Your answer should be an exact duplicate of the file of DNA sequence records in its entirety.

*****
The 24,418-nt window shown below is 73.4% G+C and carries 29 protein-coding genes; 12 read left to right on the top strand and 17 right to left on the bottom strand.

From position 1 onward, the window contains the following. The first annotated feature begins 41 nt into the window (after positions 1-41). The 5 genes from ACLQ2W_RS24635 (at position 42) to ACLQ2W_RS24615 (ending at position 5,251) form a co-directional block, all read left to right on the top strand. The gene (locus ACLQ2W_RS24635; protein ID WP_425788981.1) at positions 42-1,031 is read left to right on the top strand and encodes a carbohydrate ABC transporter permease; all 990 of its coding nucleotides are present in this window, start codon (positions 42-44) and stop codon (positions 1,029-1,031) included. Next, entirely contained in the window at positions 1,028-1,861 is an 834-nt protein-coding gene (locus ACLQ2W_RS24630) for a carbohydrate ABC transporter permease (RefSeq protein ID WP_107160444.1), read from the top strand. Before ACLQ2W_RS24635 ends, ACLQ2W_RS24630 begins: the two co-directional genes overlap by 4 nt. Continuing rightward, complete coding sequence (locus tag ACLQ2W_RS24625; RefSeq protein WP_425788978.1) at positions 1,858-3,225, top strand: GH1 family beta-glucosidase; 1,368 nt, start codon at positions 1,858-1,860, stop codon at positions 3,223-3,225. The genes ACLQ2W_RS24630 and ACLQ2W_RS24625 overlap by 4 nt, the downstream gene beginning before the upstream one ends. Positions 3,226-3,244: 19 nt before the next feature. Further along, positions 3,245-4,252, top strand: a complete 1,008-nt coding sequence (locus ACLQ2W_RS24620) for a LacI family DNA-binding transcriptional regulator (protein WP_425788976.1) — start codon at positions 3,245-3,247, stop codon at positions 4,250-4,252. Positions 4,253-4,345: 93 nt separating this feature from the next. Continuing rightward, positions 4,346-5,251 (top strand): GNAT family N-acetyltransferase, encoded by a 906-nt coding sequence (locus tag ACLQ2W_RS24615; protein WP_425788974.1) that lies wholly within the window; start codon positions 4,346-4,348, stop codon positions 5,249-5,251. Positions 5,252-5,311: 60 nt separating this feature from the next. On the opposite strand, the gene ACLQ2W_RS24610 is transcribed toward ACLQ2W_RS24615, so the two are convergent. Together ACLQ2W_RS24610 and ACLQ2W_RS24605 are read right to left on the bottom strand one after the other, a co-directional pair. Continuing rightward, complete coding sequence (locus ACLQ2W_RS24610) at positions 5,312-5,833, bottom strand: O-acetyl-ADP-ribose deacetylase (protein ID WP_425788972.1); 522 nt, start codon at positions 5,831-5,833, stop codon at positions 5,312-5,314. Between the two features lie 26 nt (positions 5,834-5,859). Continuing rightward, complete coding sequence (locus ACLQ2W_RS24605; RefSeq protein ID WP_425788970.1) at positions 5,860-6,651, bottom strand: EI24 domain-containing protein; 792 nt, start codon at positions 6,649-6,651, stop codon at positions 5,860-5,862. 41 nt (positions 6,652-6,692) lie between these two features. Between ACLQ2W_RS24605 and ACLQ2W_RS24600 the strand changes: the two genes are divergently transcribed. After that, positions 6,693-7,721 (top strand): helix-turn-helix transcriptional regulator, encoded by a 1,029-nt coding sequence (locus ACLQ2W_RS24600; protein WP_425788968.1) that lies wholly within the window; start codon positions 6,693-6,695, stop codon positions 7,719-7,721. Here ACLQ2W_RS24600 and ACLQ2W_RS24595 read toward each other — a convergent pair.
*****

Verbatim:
The 24,418-nt window shown below is 73.4% G+C and carries 29 protein-coding genes; 12 read left to right on the top strand and 17 right to left on the bottom strand.

From position 1 onward, the window contains the following. The first annotated feature begins 41 nt into the window (after positions 1-41). The 5 genes from ACLQ2W_RS24635 (at position 42) to ACLQ2W_RS24615 (ending at position 5,251) form a co-directional block, all read left to right on the top strand. The gene (locus ACLQ2W_RS24635; protein ID WP_425788981.1) at positions 42-1,031 is read left to right on the top strand and encodes a carbohydrate ABC transporter permease; all 990 of its coding nucleotides are present in this window, start codon (positions 42-44) and stop codon (positions 1,029-1,031) included. Next, entirely contained in the window at positions 1,028-1,861 is an 834-nt protein-coding gene (locus ACLQ2W_RS24630) for a carbohydrate ABC transporter permease (RefSeq protein ID WP_107160444.1), read from the top strand. Before ACLQ2W_RS24635 ends, ACLQ2W_RS24630 begins: the two co-directional genes overlap by 4 nt. Continuing rightward, complete coding sequence (locus tag ACLQ2W_RS24625; RefSeq protein WP_425788978.1) at positions 1,858-3,225, top strand: GH1 family beta-glucosidase; 1,368 nt, start codon at positions 1,858-1,860, stop codon at positions 3,223-3,225. The genes ACLQ2W_RS24630 and ACLQ2W_RS24625 overlap by 4 nt, the downstream gene beginning before the upstream one ends. Positions 3,226-3,244: 19 nt before the next feature. Further along, positions 3,245-4,252, top strand: a complete 1,008-nt coding sequence (locus ACLQ2W_RS24620) for a LacI family DNA-binding transcriptional regulator (protein WP_425788976.1) — start codon at positions 3,245-3,247, stop codon at positions 4,250-4,252. Positions 4,253-4,345: 93 nt separating this feature from the next. Continuing rightward, positions 4,346-5,251 (top strand): GNAT family N-acetyltransferase, encoded by a 906-nt coding sequence (locus tag ACLQ2W_RS24615; protein WP_425788974.1) that lies wholly within the window; start codon positions 4,346-4,348, stop codon positions 5,249-5,251. Positions 5,252-5,311: 60 nt separating this feature from the next. On the opposite strand, the gene ACLQ2W_RS24610 is transcribed toward ACLQ2W_RS24615, so the two are convergent. Together ACLQ2W_RS24610 and ACLQ2W_RS24605 are read right to left on the bottom strand one after the other, a co-directional pair. Continuing rightward, complete coding sequence (locus ACLQ2W_RS24610) at positions 5,312-5,833, bottom strand: O-acetyl-ADP-ribose deacetylase (protein ID WP_425788972.1); 522 nt, start codon at positions 5,831-5,833, stop codon at positions 5,312-5,314. Between the two features lie 26 nt (positions 5,834-5,859). Continuing rightward, complete coding sequence (locus ACLQ2W_RS24605; RefSeq protein ID WP_425788970.1) at positions 5,860-6,651, bottom strand: EI24 domain-containing protein; 792 nt, start codon at positions 6,649-6,651, stop codon at positions 5,860-5,862. 41 nt (positions 6,652-6,692) lie between these two features. Between ACLQ2W_RS24605 and ACLQ2W_RS24600 the strand changes: the two genes are divergently transcribed. After that, positions 6,693-7,721 (top strand): helix-turn-helix transcriptional regulator, encoded by a 1,029-nt coding sequence (locus ACLQ2W_RS24600; protein WP_425788968.1) that lies wholly within the window; start codon positions 6,693-6,695, stop codon positions 7,719-7,721. Here ACLQ2W_RS24600 and ACLQ2W_RS24595 read toward each other — a convergent pair.